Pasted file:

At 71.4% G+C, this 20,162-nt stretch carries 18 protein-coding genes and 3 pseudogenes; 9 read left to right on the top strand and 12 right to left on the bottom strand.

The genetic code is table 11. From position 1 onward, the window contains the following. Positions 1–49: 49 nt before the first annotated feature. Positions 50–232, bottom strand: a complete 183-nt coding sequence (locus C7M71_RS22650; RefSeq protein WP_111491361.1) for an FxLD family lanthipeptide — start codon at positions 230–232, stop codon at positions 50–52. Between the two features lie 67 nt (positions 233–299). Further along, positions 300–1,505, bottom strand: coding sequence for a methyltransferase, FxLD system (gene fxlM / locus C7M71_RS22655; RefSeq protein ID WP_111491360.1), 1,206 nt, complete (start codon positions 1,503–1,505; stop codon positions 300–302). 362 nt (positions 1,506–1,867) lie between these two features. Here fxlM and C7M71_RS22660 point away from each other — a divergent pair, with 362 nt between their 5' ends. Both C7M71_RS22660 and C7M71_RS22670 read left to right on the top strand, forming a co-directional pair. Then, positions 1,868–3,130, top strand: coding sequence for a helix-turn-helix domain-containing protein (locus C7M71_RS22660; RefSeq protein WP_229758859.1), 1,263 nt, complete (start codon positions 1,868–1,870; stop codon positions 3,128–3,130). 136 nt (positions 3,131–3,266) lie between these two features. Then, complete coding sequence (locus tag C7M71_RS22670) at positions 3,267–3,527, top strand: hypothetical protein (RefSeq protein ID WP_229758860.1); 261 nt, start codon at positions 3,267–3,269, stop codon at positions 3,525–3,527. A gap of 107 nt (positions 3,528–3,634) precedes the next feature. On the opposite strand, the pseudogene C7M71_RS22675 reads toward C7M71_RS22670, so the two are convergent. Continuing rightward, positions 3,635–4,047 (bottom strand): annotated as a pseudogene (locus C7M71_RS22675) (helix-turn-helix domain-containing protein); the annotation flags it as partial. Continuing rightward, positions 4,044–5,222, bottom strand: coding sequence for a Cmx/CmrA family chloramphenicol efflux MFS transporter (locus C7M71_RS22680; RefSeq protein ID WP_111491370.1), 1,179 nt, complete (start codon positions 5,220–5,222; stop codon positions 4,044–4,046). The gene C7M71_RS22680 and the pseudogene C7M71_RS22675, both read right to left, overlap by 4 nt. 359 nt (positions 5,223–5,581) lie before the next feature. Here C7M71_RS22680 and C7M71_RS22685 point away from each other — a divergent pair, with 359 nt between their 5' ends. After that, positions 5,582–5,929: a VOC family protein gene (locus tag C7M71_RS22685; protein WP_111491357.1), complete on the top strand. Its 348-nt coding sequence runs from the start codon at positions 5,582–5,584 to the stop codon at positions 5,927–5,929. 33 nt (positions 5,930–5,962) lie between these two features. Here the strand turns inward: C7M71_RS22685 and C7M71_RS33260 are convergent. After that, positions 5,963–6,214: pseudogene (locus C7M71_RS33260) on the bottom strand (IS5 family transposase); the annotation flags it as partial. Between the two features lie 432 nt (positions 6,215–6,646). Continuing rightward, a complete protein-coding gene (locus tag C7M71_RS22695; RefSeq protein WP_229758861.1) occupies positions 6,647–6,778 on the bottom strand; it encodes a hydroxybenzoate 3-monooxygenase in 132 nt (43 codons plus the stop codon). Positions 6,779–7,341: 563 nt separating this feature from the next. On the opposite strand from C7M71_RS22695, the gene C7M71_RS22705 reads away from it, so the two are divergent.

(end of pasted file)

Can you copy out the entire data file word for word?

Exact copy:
At 71.4% G+C, this 20,162-nt stretch carries 18 protein-coding genes and 3 pseudogenes; 9 read left to right on the top strand and 12 right to left on the bottom strand.

The genetic code is table 11. From position 1 onward, the window contains the following. Positions 1–49: 49 nt before the first annotated feature. Positions 50–232, bottom strand: a complete 183-nt coding sequence (locus C7M71_RS22650; RefSeq protein WP_111491361.1) for an FxLD family lanthipeptide — start codon at positions 230–232, stop codon at positions 50–52. Between the two features lie 67 nt (positions 233–299). Further along, positions 300–1,505, bottom strand: coding sequence for a methyltransferase, FxLD system (gene fxlM / locus C7M71_RS22655; RefSeq protein ID WP_111491360.1), 1,206 nt, complete (start codon positions 1,503–1,505; stop codon positions 300–302). 362 nt (positions 1,506–1,867) lie between these two features. Here fxlM and C7M71_RS22660 point away from each other — a divergent pair, with 362 nt between their 5' ends. Both C7M71_RS22660 and C7M71_RS22670 read left to right on the top strand, forming a co-directional pair. Then, positions 1,868–3,130, top strand: coding sequence for a helix-turn-helix domain-containing protein (locus C7M71_RS22660; RefSeq protein WP_229758859.1), 1,263 nt, complete (start codon positions 1,868–1,870; stop codon positions 3,128–3,130). 136 nt (positions 3,131–3,266) lie between these two features. Then, complete coding sequence (locus tag C7M71_RS22670) at positions 3,267–3,527, top strand: hypothetical protein (RefSeq protein ID WP_229758860.1); 261 nt, start codon at positions 3,267–3,269, stop codon at positions 3,525–3,527. A gap of 107 nt (positions 3,528–3,634) precedes the next feature. On the opposite strand, the pseudogene C7M71_RS22675 reads toward C7M71_RS22670, so the two are convergent. Continuing rightward, positions 3,635–4,047 (bottom strand): annotated as a pseudogene (locus C7M71_RS22675) (helix-turn-helix domain-containing protein); the annotation flags it as partial. Continuing rightward, positions 4,044–5,222, bottom strand: coding sequence for a Cmx/CmrA family chloramphenicol efflux MFS transporter (locus C7M71_RS22680; RefSeq protein ID WP_111491370.1), 1,179 nt, complete (start codon positions 5,220–5,222; stop codon positions 4,044–4,046). The gene C7M71_RS22680 and the pseudogene C7M71_RS22675, both read right to left, overlap by 4 nt. 359 nt (positions 5,223–5,581) lie before the next feature. Here C7M71_RS22680 and C7M71_RS22685 point away from each other — a divergent pair, with 359 nt between their 5' ends. After that, positions 5,582–5,929: a VOC family protein gene (locus tag C7M71_RS22685; protein WP_111491357.1), complete on the top strand. Its 348-nt coding sequence runs from the start codon at positions 5,582–5,584 to the stop codon at positions 5,927–5,929. 33 nt (positions 5,930–5,962) lie between these two features. Here the strand turns inward: C7M71_RS22685 and C7M71_RS33260 are convergent. After that, positions 5,963–6,214: pseudogene (locus C7M71_RS33260) on the bottom strand (IS5 family transposase); the annotation flags it as partial. Between the two features lie 432 nt (positions 6,215–6,646). Continuing rightward, a complete protein-coding gene (locus tag C7M71_RS22695; RefSeq protein WP_229758861.1) occupies positions 6,647–6,778 on the bottom strand; it encodes a hydroxybenzoate 3-monooxygenase in 132 nt (43 codons plus the stop codon). Positions 6,779–7,341: 563 nt separating this feature from the next. On the opposite strand from C7M71_RS22695, the gene C7M71_RS22705 reads away from it, so the two are divergent.